A SpaceX Falcon Heavy rocket will be launching NASA's long-awaited mission to Europa, Jupiter's icy moon that may have the conditions to support life. The agency has been planning to send a probe to the Jovian moon for years and finalized its plans in 2019. In its announcement, NASA said the Europa Clipper spacecraft is scheduled to launch in October 2024 on top of a Falcon Heavy rocket from Kennedy Space Center's Launch Complex 39A. It has also revealed that the contract will cost the agency approximately $178 million — a bargain, compared to what it would've cost to launch the mission on top of NASA's Space Launch System rocket.

As Ars Technica notes, Congress originally urged NASA to use the SLS to launch the Europa Clipper. At the time, though, the White House estimated a single SLS launch to cost a whopping $2 billion. Far from ideal, especially since the SLS would need gravity assist from Venus and travel farther to be able to reach its goal, whereas the Falcon Heavy wouldn't. In addition, NASA told Ars that the SLS would need $1 billion worth of additional modifications to be able to complete the mission. 

If Europa Clipper launches in October 2024 as planned, it will reach Jupiter's orbit in April 2030. The probe will then investigate whether the icy moon truly has conditions suitable for life. It'll capture "high-resolution images of Europa's surface, determine its composition, look for signs of recent or ongoing geological activity, measure the thickness of the moon's icy shell, search for subsurface lakes, and determine the depth and salinity of Europa's ocean."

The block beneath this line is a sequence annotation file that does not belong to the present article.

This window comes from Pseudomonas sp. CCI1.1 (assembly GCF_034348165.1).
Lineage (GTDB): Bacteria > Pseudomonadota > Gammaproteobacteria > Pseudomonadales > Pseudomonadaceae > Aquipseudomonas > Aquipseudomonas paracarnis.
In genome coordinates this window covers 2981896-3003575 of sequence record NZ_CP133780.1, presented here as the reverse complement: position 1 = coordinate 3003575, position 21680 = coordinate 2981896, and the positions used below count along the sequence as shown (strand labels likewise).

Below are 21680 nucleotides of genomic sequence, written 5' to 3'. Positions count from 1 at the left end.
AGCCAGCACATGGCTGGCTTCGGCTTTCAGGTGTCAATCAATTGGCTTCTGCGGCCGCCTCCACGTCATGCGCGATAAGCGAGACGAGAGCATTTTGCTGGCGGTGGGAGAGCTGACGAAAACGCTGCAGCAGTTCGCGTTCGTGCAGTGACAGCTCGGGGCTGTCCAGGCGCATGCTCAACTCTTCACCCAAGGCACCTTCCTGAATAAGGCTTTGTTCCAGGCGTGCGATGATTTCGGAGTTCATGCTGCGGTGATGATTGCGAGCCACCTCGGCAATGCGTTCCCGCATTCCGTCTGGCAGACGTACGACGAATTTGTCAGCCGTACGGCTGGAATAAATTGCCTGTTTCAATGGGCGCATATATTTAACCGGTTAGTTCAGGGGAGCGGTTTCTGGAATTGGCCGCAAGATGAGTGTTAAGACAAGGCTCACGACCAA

NASA clears Boeing Starliner for July 30th test flight to ISS

More than 18 months after its failed first attempt to make it to the International Space Station, Boeing’s Starliner is ready for a second shot. Following a flight readiness review, NASA is moving forward with the craft’s upcoming July 30th uncrewed orbital flight test. Unless there’s an unforeseen delay, the capsule will launch from the Space Force’s Cape Canaveral Station mounted on an Atlas V rocket at 2:53PM ET. Should NASA postpone the flight, it will again attempt to carry out the test on August 3rd at the earliest.

The purpose of the flight is for NASA to conduct an end-to-end test of Starliner’s capabilities. It wants to know if the capsule can handle every aspect of a trip to the ISS, including launch, docking as well as atmospheric re-entry. “[Orbital Flight Test-2] will provide valuable data that will help NASA certify Boeing’s crew transportation system to carry astronauts to and from the space station,” the agency said.

If the flight is a success, NASA will move forward with a crewed test of the Starliner. Steve Stich, commercial crew program manager at NASA, said that could happen “as soon as later this year.” Both Boeing and NASA have a lot invested in the viability of Starliner. For the aerospace company, its decision not to conduct an end-to-end test of the craft before its failed 2019 flight left the agency “surprised,” leading to questions about the project. Meanwhile, NASA is keen to have two capsules that can ferry its astronauts to the ISS. Right now, it’s limited to just SpaceX’s Crew Dragon. “It’s very important for the commercial crew program to have two space transportation systems,” Stich told reporters.